Every childhood has a Radley house, a Boo around the corner opening our eyes to a world that doesn’t appear or work the way we thought it does or will.
Old Rain spooked my little world. Some said he was a freakish child abandoned by a troupe of carnies, others said he was a lost baby Bigfoot come south. When he wasn’t brooding in a boarded-up house in Pittsboro, he haunted the woods and hollows feeding the creeks and streams that feed the Skuna River. I don’t know why we called him Old Rain, but what else is the Skuna or any other river for that matter except rain that’s found its way from hills to the bottoms and over-wintered in owl-haunted sloughs, steeped in the character of the land, distilled and aged in the hands of Almighty God, and become an inspiration of the earth itself?
We lose imaginary monsters under the baggage of adulthood, so I tucked Old Rain away after finding far more frightening things than furtive whisperings on lonely pathways. Now I believe he was a faunus of the little river bottoms and low wooded hills that my Choctaw ancestors knew and loved. They would call him bopoli, one of the little people who threw sticks, cones, and stones to make a stir in the woods. My Welsh ancestors would call him Cernunnos, the Green Man, a living vestige of the vital, priapic spirit of vast, virgin forests.
Old Rain in mind and memory is a companion in those places I cherish most: bright spring hills, close summer woods and frosty winter fields. Hold your Radleys close. Make of them your own magic.
These selections from Imani Perry’s South to America (Ecco; January 25, 2022) join earlier excerpts from V.S. Naipaul’s A Turn in the South and Joan Didion’s South and West to exhibit how others from outside the American South perceive both the region in general and Mississippi in specifics. Perry’s work echoes Naipaul’s in scope and form (in fact, she read A Turn in the South to prepare herself for the project), but Perry’s work is more perceptive, more learned, sure, and determined.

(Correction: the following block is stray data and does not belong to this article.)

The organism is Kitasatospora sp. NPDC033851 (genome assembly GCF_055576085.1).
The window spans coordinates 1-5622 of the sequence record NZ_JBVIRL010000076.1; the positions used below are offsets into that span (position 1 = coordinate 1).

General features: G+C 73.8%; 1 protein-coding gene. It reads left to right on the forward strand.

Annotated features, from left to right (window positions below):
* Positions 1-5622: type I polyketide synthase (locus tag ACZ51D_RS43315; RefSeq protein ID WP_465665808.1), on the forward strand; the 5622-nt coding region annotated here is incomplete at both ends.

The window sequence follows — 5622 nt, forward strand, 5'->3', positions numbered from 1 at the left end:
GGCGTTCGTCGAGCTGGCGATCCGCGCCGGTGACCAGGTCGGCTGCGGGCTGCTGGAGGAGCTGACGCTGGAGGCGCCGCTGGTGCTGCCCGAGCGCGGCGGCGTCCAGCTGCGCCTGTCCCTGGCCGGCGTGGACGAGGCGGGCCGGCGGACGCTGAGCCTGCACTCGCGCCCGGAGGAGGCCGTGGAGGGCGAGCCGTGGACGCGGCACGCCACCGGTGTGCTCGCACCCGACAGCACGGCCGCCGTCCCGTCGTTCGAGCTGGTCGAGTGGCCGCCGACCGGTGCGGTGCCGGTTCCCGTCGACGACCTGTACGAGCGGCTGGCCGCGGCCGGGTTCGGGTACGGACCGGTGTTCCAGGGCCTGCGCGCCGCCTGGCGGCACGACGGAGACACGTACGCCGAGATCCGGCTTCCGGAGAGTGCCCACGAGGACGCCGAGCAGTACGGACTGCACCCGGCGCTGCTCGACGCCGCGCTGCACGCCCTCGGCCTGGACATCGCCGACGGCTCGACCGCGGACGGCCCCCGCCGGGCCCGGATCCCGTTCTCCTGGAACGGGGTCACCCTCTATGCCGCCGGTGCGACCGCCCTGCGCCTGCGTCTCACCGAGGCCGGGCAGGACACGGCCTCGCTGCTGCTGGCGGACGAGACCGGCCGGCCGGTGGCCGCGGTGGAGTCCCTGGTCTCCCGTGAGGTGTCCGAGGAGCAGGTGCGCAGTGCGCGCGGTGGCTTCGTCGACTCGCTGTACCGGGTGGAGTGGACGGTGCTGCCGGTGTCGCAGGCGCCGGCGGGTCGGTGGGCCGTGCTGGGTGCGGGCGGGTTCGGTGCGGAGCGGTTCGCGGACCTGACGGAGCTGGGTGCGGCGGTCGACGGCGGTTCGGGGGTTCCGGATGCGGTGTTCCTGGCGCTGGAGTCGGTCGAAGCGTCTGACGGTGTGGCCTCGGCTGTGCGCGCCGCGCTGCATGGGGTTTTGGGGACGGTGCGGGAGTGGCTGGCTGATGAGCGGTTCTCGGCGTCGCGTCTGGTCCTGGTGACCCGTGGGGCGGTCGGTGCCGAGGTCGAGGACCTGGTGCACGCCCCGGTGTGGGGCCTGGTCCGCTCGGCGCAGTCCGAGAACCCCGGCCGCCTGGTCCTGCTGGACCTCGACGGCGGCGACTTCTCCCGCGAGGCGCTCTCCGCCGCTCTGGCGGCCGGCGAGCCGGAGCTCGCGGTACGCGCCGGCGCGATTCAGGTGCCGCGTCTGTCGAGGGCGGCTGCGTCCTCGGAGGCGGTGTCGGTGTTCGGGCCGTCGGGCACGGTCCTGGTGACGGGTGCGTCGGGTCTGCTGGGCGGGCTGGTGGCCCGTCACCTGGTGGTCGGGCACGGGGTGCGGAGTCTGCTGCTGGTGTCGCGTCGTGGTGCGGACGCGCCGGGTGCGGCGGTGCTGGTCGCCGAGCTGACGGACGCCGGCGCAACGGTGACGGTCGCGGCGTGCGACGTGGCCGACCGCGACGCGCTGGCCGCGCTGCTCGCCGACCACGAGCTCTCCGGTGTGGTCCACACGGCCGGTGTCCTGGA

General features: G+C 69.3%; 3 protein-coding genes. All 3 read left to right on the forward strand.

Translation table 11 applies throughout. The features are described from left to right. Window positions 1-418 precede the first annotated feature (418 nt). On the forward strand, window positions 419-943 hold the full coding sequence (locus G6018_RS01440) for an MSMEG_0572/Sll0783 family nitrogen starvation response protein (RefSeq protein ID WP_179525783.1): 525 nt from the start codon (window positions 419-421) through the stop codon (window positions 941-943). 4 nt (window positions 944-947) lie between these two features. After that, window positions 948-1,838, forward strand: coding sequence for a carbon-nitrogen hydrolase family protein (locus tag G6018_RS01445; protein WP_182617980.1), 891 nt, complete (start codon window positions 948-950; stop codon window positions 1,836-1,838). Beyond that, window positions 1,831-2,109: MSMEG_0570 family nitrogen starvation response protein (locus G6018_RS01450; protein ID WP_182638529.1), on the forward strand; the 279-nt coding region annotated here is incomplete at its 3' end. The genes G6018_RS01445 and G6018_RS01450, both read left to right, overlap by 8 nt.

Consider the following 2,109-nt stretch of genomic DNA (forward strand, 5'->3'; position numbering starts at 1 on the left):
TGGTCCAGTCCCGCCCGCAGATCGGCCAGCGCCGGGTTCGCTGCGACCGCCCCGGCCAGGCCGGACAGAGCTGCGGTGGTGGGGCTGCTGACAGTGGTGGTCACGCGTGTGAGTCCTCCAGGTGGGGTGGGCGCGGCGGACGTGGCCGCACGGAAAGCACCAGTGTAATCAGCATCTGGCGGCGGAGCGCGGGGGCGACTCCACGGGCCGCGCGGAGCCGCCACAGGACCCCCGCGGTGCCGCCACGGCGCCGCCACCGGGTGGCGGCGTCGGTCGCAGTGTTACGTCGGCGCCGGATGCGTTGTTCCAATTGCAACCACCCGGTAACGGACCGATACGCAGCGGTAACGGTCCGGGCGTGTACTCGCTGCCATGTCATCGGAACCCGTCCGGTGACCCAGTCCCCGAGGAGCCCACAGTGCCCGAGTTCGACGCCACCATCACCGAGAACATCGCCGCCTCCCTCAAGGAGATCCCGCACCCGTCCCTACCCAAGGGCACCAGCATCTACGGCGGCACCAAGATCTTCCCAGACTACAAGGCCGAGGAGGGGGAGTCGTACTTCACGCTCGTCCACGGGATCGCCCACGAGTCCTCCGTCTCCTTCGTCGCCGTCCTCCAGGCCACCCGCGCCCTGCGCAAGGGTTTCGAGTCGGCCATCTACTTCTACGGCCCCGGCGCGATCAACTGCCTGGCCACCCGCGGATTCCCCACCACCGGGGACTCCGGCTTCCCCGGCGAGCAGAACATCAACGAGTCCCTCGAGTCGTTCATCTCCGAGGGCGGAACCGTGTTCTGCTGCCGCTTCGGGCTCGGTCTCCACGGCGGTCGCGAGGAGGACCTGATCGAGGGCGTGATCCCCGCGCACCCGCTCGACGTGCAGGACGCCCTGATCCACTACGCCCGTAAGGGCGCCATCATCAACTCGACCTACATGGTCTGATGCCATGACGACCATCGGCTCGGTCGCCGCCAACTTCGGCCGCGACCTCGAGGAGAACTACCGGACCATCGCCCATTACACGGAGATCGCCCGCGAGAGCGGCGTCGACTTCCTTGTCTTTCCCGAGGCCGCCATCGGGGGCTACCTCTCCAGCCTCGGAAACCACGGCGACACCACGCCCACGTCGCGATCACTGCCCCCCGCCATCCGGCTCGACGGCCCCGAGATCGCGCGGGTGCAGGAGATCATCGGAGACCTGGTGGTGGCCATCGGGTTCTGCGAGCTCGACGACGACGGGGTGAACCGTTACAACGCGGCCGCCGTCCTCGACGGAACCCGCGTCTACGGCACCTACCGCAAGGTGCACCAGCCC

Many will find South to America as provocative as it is ambitious. Perry maintains that race is “at the heart of the South, and at the heart of the nation,” and that “the country has leeched off the racialized exploitation of the South while also denying it.” These selections provide the reader with a radical perspective on the South, and most specifically on Jackson, Mississippi, which she says is “publicly, unapologetically Black.” While many will be surprised to hear Jackson’s Mayor Lumumba referred to as a “scion of Black nationalism,” it’s certainly nothing new.
Race is at the heart of the South, and at the heart of the nation. Like the conquest of Indigenous people, the creation of racial slavery in the colonies was a gateway to habits and dispositions that ultimately became the commonplace ways of doing things in this country. They came to a head at the dawn of the Civil War, only to settle back into the old routines for a hundred years before reaching a fever pitch again before receding.
. . . . . .
We are a nation that stratifies, often putting the people who build and sustain it at the bottom. Among us, there are citizens, second-class citizens, noncitizens, and those who are cast so far beneath every other category that it is as though they are seen as nonpersons. Although these habits are not all directly about race, race remains the most dramatic light switch of the country and its sorting. And yet “racism,” despite all evidence of its ubiquity, is still commonly described as “belonging to the South. I don’t just mean that other regions ignore their racism and poverty and project them onto the South, although that is certainly true. I also mean that the cruelest labor of sustaining the racial-class order was historically placed upon the South. Its legacy of racism then is of course bloodier than most. But other regions are also bloody in deed. Discrimination is everywhere, but collectively the country has leeched off the racialized exploitation of the South while also denying it.
The consequence of the projection of national sins, and specifically racism, onto one region is a mis-narration of history and American identity. The consequence of truncating the South and relegating it to a backwards corner is a misapprehension of its power in American history. Paying attention to the South-its past, its dance, its present, its threatening future, and most of all how it moves the rest of the country about-allows us to understand much more about our nation, and about how our people, land, and commerce work in relation to one another, often cruelly, and about how our tastes and ways flow from our habits.
. . . . . .